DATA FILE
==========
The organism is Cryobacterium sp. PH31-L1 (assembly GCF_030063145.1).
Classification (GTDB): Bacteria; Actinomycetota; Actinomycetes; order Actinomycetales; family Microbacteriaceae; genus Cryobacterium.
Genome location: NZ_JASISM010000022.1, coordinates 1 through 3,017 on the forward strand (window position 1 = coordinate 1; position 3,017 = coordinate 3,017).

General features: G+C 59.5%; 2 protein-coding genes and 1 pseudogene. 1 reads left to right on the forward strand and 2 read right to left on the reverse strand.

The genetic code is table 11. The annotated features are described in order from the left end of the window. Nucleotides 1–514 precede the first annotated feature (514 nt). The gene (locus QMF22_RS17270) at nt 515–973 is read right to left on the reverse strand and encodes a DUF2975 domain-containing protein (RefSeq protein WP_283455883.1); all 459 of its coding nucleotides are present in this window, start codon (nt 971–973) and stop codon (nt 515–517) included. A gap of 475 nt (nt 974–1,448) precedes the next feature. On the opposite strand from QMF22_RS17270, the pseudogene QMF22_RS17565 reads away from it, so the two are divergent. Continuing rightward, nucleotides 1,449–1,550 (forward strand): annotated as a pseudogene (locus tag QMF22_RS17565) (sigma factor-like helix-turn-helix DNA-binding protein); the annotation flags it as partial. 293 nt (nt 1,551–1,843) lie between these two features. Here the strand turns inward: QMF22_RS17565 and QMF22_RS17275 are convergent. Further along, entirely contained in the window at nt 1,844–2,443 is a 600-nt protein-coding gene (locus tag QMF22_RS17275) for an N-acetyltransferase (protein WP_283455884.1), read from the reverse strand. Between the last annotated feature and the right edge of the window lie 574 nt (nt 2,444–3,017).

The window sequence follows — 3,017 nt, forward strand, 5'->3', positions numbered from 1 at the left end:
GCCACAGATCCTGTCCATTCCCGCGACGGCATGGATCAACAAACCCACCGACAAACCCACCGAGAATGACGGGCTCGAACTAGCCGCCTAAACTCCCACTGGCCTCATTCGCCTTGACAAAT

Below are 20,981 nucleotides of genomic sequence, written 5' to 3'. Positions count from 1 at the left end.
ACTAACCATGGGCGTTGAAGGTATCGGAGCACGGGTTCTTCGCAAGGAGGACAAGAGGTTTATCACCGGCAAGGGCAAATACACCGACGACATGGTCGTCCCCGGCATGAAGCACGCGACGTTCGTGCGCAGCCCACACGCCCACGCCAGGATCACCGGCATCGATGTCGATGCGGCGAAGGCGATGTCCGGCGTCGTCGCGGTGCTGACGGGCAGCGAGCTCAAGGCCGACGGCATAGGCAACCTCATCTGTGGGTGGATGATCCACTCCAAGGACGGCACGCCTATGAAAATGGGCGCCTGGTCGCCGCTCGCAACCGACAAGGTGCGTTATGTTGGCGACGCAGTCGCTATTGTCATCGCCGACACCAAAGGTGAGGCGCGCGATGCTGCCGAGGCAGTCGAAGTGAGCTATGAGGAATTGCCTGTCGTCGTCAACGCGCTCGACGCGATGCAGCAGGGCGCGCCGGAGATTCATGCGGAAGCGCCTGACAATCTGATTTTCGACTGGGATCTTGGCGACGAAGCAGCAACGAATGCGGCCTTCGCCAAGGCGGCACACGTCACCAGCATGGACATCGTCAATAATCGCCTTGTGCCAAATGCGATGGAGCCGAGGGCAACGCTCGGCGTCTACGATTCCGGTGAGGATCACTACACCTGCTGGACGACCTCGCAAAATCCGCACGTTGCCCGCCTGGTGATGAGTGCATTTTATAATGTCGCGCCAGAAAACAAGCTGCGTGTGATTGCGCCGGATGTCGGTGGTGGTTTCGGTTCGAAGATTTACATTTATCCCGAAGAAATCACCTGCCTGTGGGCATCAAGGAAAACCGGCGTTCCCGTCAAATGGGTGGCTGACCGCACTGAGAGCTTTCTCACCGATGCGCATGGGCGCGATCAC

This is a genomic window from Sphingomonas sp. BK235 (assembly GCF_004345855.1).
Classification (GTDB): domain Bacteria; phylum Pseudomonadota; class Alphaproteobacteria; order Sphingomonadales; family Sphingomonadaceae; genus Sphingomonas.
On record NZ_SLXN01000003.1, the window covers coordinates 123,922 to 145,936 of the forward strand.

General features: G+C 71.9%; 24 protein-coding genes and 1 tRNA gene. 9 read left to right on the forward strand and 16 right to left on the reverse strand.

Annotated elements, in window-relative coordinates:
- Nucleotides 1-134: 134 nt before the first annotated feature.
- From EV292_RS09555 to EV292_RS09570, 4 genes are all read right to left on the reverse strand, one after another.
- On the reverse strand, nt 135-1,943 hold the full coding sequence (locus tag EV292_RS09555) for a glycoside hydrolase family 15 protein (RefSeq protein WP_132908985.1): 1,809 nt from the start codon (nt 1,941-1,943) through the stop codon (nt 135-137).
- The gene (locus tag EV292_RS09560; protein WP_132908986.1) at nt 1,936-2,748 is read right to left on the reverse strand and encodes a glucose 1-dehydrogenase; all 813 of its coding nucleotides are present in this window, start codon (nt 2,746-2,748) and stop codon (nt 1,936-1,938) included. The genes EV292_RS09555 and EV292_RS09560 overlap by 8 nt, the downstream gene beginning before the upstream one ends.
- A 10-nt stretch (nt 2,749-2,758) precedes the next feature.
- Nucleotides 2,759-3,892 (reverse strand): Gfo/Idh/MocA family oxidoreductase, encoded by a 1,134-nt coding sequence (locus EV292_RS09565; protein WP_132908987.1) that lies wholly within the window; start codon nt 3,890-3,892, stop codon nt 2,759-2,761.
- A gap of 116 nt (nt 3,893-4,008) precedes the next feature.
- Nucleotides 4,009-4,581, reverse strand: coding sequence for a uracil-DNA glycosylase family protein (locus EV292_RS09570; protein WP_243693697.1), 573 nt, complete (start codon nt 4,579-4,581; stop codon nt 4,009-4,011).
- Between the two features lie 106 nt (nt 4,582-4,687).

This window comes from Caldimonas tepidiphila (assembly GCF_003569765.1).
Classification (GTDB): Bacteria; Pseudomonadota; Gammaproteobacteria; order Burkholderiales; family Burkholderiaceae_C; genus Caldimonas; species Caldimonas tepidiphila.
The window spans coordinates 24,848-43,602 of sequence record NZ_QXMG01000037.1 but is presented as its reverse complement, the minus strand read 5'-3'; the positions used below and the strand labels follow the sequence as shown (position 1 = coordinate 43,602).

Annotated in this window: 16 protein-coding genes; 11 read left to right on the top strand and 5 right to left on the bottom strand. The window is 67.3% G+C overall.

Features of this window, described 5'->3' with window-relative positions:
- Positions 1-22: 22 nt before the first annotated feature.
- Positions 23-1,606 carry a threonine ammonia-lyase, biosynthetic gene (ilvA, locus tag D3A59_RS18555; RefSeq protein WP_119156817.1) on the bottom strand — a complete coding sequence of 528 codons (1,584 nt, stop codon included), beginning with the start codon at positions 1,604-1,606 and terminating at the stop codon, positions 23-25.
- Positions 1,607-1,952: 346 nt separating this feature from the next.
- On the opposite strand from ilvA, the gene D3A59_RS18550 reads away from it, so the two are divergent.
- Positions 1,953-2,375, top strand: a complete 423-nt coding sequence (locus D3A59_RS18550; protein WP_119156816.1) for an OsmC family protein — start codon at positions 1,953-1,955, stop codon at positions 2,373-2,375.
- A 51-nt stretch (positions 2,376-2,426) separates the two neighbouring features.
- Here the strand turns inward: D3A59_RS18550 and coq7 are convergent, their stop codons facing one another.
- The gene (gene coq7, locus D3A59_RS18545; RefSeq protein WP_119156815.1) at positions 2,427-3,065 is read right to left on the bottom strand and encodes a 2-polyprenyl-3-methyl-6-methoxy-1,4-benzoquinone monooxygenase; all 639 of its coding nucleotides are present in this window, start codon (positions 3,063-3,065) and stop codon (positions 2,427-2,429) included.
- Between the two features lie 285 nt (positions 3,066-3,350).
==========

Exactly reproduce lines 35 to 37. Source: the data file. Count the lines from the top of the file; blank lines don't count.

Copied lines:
- Here the strand turns inward: D3A59_RS18550 and coq7 are convergent, their stop codons facing one another.
- The gene (gene coq7, locus D3A59_RS18545; RefSeq protein WP_119156815.1) at positions 2,427-3,065 is read right to left on the bottom strand and encodes a 2-polyprenyl-3-methyl-6-methoxy-1,4-benzoquinone monooxygenase; all 639 of its coding nucleotides are present in this window, start codon (positions 3,063-3,065) and stop codon (positions 2,427-2,429) included.
- Between the two features lie 285 nt (positions 3,066-3,350).